Dr. Martin J. Blaser will present the University of Southern Indiana’s sixth-annual Marlene V. Shaw Biology Lecture at 7 p.m. Wednesday, March 22 in Mitchell Auditorium located in the Health Professions Building on the USI campus. The presentation, entitled “Missing Microbes: Antibiotic Overuse Fuels Modern Plagues,” is free and open to the public.
Blaser is the Muriel and George Singer Professor of Medicine, professor of microbiology, and director of the Human Microbiome Program at the NYU School of Medicine. He served as chair of the Department of Medicine at NYU from 2000-2012. A physician and microbiologist, he is interested in understanding the relationships we have with our persistently colonizing bacteria. Blaser will explore how the human microbiome is perturbed by modern medicine, identify long-term unintended consequences of the loss of normal gut microbes and offer solutions.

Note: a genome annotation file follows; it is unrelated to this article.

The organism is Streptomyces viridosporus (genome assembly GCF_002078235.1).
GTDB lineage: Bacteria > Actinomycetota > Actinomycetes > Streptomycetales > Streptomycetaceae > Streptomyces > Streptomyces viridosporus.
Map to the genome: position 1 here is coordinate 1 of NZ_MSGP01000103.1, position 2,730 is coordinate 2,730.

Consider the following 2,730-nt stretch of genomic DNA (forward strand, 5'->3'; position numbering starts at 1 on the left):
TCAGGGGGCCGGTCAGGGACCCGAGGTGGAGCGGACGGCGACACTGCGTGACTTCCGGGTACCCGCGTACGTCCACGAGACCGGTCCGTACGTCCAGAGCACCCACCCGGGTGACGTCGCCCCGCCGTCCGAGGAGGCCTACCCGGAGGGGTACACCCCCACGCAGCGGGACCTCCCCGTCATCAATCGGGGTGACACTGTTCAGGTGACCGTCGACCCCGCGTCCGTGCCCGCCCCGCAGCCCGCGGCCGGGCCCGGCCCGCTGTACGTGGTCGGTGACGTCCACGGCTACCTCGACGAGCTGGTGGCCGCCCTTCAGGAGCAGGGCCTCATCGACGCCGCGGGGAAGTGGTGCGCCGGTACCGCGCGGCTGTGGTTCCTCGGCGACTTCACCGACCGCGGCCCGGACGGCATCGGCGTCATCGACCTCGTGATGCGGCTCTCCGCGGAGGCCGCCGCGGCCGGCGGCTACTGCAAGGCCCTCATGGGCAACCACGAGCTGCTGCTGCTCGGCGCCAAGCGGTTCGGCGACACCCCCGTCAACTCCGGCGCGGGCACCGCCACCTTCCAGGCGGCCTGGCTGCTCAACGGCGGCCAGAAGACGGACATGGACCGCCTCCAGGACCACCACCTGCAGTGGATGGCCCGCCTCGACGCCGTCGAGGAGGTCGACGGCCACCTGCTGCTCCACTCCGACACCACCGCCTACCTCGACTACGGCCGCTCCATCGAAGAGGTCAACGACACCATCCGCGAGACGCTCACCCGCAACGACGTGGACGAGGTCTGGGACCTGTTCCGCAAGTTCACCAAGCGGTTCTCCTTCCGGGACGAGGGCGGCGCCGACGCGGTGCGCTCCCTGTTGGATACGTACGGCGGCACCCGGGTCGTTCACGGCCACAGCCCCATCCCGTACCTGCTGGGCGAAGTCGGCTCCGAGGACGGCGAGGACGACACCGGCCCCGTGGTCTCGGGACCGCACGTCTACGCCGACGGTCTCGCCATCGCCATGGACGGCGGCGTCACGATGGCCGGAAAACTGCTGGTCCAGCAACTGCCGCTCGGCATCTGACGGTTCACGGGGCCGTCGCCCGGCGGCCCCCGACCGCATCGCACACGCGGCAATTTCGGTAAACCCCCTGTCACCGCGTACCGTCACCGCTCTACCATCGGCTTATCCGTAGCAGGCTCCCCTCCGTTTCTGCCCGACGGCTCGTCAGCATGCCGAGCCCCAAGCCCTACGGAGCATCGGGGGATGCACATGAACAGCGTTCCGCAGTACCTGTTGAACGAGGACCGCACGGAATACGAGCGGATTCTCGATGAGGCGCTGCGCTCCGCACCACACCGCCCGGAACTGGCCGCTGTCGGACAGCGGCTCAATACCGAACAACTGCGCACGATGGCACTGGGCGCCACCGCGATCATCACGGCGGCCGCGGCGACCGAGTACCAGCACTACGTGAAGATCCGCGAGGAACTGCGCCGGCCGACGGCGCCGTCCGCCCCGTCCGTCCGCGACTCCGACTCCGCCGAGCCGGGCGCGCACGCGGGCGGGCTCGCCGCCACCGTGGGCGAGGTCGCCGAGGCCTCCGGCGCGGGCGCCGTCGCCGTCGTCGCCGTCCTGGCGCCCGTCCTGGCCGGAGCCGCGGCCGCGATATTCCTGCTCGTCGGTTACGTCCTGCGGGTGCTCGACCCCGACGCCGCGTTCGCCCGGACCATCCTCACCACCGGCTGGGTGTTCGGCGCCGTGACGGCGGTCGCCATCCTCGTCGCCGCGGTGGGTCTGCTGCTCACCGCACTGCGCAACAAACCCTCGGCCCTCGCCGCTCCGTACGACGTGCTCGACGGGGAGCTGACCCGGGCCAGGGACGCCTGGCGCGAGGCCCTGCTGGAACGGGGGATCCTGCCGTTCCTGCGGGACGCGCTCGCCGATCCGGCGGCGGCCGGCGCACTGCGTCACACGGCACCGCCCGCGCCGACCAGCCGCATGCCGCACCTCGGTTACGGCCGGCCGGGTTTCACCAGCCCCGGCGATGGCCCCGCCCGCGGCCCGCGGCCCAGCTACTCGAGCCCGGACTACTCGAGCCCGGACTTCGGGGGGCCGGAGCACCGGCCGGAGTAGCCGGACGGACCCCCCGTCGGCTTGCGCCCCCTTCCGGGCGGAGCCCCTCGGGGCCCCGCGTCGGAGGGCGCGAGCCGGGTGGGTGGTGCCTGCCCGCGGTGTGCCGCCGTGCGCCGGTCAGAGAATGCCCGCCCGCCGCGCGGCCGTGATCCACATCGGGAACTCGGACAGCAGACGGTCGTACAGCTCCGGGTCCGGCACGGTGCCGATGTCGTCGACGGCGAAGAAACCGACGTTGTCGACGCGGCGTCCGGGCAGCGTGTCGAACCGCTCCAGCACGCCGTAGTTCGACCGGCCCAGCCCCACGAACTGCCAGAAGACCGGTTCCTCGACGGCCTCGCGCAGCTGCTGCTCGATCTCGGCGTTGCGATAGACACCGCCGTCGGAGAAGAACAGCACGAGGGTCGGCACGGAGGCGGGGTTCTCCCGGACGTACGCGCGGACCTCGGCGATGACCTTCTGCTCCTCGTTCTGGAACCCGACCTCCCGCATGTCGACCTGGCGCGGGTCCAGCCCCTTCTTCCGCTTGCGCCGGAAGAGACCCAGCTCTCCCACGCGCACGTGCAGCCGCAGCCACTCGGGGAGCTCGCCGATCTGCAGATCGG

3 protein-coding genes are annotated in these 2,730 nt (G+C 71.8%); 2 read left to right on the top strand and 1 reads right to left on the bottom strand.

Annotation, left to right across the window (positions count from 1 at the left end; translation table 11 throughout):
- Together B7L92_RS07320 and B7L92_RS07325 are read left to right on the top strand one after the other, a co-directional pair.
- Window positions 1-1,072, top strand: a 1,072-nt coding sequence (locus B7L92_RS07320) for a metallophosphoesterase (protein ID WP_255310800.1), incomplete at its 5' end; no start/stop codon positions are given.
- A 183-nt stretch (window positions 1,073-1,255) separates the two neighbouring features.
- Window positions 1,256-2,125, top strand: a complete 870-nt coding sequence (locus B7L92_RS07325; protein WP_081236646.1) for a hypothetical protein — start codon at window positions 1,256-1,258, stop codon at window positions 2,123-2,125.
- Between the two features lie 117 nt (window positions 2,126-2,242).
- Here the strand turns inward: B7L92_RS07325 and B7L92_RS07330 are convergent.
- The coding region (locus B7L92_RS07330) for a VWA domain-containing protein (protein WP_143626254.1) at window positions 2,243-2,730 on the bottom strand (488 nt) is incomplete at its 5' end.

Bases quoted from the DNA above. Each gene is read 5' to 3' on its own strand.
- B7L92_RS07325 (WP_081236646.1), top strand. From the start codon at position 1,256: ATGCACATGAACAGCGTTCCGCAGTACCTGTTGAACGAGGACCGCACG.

Over the last 15 years, Blaser has been actively studying the relationship of the human microbiome with health and with important diseases of increasing frequency, such as asthma, obesity, diabetes and allergies. Over the course of his career, he has served as president of the Infectious Diseases Society of America, chair of the Board of Scientific Counselors of the National Cancer Institute, chair of the Advisory Board for Clinical Research of the National Institutes of Health, and on the Scientific Advisory Board of the Doris Duke Charitable Foundation. He was elected to the National Academy of Medicine and the American Academy for Arts and Sciences. He has received many honors, including the 2014 Alexander Fleming Award from the Infectious Diseases Society of America and the 2016 Thermo-Fisher New Frontiers in Science and Technology Award.
Blaser holds 28 U.S. patents relating to his research, and has authored over 550 original articles. Recently, he wrote Missing Microbes, an award-winning science book targeted to general audiences. He now is serving as the chair of the Presidential Advisory Council for Combating Antibiotic-Resistant Bacteria.
The Annual Marlene V. Shaw Biology Lecture is funded through an endowment established by the USI Foundation.
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